Throughout the summer we plan to regularly activate the space with public events, including first Sundays with the Gorilla Yogis, square dances led by a local caller and band and community sings!
At the conclusion of the summer installation, the materials from the installation will be donated to Habitat for Humanity so that Balancing Ground will give back to the city that supported it.
Congratulations to the Amanda Lovelee, Christopher Field, Kyle Waites, Sarah West team. The public selected Balancing Ground as the winner of the Creative City Challenge. Balancing Ground will launch at 8:30 pm on June 14. Event Details >>>
Amanda Lovelee / Minneapolis, MN / Project Lead, Public Engagement
Amanda Lovelee is the Temporal and Engagment City Artist in Residence for the City of St. Paul. A visual artist whose training is based in photography and video, she creates interactive public art events that explore how and where people connect. Her recent projects have investigated diverse topics such as the lives of beekeepers and ice fishermen, strangers’ love stories, and the sociology of square dancing. She holds a BFA in Photography from the University of Hartford and a MFA in visual studies from the Minneapolis College of Art and Design. She has shown and performed across the United States and abroad.
Kyle Waites / Minneapolis, MN / Project Lighting Design, Construction Lead
Kyle Waites has a degree in set design. He has worked as a professional set designer, technical director and lighting designer in both theater settings as well as large-scale corporate events. He currently owns and runs his own lighting business in the Twin Cities. Waites strength is creatively taking peoples ideas and translating them into light plots that highlight their strengths. He is a quick problem solver and great crew chief for all scales of projects.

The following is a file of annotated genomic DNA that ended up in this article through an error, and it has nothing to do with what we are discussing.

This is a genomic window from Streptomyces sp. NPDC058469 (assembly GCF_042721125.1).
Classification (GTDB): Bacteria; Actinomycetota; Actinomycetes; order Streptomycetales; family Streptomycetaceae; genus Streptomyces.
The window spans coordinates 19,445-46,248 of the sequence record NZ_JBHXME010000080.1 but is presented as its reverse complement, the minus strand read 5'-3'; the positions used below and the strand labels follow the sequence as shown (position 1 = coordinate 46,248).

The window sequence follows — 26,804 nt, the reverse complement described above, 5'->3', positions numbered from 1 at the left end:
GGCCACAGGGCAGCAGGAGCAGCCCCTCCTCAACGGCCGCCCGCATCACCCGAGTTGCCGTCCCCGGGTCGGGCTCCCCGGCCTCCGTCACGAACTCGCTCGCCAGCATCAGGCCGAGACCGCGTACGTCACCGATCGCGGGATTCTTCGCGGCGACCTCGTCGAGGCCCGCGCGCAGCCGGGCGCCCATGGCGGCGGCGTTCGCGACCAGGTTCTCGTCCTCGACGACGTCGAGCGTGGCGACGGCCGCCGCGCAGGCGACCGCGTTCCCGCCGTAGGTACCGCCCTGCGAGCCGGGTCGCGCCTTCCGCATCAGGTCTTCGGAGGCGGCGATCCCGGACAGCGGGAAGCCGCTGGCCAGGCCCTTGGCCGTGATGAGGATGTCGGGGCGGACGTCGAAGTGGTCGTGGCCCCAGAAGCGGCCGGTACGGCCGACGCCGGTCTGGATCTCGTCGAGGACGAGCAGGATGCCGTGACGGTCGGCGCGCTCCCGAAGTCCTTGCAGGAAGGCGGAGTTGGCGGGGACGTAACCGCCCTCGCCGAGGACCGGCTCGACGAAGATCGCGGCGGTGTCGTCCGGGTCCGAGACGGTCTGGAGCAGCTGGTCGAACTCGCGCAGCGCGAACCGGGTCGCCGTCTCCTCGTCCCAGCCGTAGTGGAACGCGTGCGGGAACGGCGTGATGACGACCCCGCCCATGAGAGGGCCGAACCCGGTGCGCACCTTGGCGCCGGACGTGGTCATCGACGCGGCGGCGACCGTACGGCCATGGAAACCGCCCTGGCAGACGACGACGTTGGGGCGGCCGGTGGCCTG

Sarah West / Project Architectural Design
Sarah West is a multi-disciplinary artist, with professional experience in architecture, set design, and gallery and site-specific public art installation projects. She believes each field draws from the same basic ideas of the composition of object, scene/site, and narrative and is particularly drawn to immersive environments that combine story and physical space. Sarah received an MArch from SCI-Arc and a BA (Philosophy) from Carleton College.
Christopher Field / Project Sound / Technology Design
Christopher Field is an interactive new media artist. He is particularly interested in how complex ideas can be expressed through visual and immersive media, and the way that media affects people’s emotions and perceptions. His work often involves the installation of interactive video, sound and web-based technologies in physical space. Christopher received an MFA from the Massachusetts College of Art and Design a BA in Media Technology and Art from Denison University. He is an Assistant Professor of Art and Design at Morehead State University.